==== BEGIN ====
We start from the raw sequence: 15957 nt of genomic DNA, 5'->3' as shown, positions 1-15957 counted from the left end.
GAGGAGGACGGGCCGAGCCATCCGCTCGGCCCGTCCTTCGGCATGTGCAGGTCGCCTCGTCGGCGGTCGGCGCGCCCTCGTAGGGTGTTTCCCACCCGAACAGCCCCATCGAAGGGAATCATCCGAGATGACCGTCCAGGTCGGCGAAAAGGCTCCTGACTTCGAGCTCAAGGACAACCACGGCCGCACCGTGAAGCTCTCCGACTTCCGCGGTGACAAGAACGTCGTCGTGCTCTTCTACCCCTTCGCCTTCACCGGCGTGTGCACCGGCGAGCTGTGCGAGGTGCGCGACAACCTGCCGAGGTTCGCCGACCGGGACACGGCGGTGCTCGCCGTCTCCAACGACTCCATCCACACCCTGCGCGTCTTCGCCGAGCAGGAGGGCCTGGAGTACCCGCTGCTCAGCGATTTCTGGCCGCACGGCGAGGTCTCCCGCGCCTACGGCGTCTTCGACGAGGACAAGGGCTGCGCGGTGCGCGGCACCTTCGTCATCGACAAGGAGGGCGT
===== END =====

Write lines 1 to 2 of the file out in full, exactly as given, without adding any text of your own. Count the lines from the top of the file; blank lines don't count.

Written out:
We start from the raw sequence: 15957 nt of genomic DNA, 5'->3' as shown, positions 1-15957 counted from the left end.
GAGGAGGACGGGCCGAGCCATCCGCTCGGCCCGTCCTTCGGCATGTGCAGGTCGCCTCGTCGGCGGTCGGCGCGCCCTCGTAGGGTGTTTCCCACCCGAACAGCCCCATCGAAGGGAATCATCCGAGATGACCGTCCAGGTCGGCGAAAAGGCTCCTGACTTCGAGCTCAAGGACAACCACGGCCGCACCGTGAAGCTCTCCGACTTCCGCGGTGACAAGAACGTCGTCGTGCTCTTCTACCCCTTCGCCTTCACCGGCGTGTGCACCGGCGAGCTGTGCGAGGTGCGCGACAACCTGCCGAGGTTCGCCGACCGGGACACGGCGGTGCTCGCCGTCTCCAACGACTCCATCCACACCCTGCGCGTCTTCGCCGAGCAGGAGGGCCTGGAGTACCCGCTGCTCAGCGATTTCTGGCCGCACGGCGAGGTCTCCCGCGCCTACGGCGTCTTCGACGAGGACAAGGGCTGCGCGGTGCGCGGCACCTTCGTCATCGACAAGGAGGGCGT